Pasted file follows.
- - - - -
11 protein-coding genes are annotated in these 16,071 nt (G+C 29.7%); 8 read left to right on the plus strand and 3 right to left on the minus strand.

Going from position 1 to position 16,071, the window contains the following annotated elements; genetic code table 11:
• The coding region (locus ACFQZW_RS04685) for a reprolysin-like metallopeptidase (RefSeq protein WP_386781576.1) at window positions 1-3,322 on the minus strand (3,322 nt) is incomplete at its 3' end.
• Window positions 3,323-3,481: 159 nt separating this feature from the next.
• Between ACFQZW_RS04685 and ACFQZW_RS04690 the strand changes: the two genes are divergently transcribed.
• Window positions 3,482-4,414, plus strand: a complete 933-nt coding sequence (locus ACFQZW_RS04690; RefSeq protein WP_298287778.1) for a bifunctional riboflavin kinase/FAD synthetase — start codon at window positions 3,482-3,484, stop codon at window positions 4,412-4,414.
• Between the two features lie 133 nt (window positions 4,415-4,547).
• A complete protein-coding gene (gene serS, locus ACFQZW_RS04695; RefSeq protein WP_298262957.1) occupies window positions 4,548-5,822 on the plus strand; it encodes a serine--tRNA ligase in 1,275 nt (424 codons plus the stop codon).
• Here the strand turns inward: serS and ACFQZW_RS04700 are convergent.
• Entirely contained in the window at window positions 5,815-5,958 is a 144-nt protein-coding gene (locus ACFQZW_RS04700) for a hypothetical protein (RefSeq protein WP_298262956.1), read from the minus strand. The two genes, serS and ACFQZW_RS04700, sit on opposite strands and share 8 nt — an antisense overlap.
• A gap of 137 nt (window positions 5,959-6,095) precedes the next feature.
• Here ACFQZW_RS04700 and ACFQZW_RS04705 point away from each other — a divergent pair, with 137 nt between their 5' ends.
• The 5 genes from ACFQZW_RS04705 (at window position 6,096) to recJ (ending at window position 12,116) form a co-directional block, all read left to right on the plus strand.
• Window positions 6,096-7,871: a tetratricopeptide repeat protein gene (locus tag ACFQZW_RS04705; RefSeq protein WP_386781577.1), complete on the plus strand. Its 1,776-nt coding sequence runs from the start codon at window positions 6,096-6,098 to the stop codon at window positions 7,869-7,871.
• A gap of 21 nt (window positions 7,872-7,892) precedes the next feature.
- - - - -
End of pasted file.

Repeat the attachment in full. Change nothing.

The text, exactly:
11 protein-coding genes are annotated in these 16,071 nt (G+C 29.7%); 8 read left to right on the plus strand and 3 right to left on the minus strand.

Going from position 1 to position 16,071, the window contains the following annotated elements; genetic code table 11:
• The coding region (locus ACFQZW_RS04685) for a reprolysin-like metallopeptidase (RefSeq protein WP_386781576.1) at window positions 1-3,322 on the minus strand (3,322 nt) is incomplete at its 3' end.
• Window positions 3,323-3,481: 159 nt separating this feature from the next.
• Between ACFQZW_RS04685 and ACFQZW_RS04690 the strand changes: the two genes are divergently transcribed.
• Window positions 3,482-4,414, plus strand: a complete 933-nt coding sequence (locus ACFQZW_RS04690; RefSeq protein WP_298287778.1) for a bifunctional riboflavin kinase/FAD synthetase — start codon at window positions 3,482-3,484, stop codon at window positions 4,412-4,414.
• Between the two features lie 133 nt (window positions 4,415-4,547).
• A complete protein-coding gene (gene serS, locus ACFQZW_RS04695; RefSeq protein WP_298262957.1) occupies window positions 4,548-5,822 on the plus strand; it encodes a serine--tRNA ligase in 1,275 nt (424 codons plus the stop codon).
• Here the strand turns inward: serS and ACFQZW_RS04700 are convergent.
• Entirely contained in the window at window positions 5,815-5,958 is a 144-nt protein-coding gene (locus ACFQZW_RS04700) for a hypothetical protein (RefSeq protein WP_298262956.1), read from the minus strand. The two genes, serS and ACFQZW_RS04700, sit on opposite strands and share 8 nt — an antisense overlap.
• A gap of 137 nt (window positions 5,959-6,095) precedes the next feature.
• Here ACFQZW_RS04700 and ACFQZW_RS04705 point away from each other — a divergent pair, with 137 nt between their 5' ends.
• The 5 genes from ACFQZW_RS04705 (at window position 6,096) to recJ (ending at window position 12,116) form a co-directional block, all read left to right on the plus strand.
• Window positions 6,096-7,871: a tetratricopeptide repeat protein gene (locus tag ACFQZW_RS04705; RefSeq protein WP_386781577.1), complete on the plus strand. Its 1,776-nt coding sequence runs from the start codon at window positions 6,096-6,098 to the stop codon at window positions 7,869-7,871.
• A gap of 21 nt (window positions 7,872-7,892) precedes the next feature.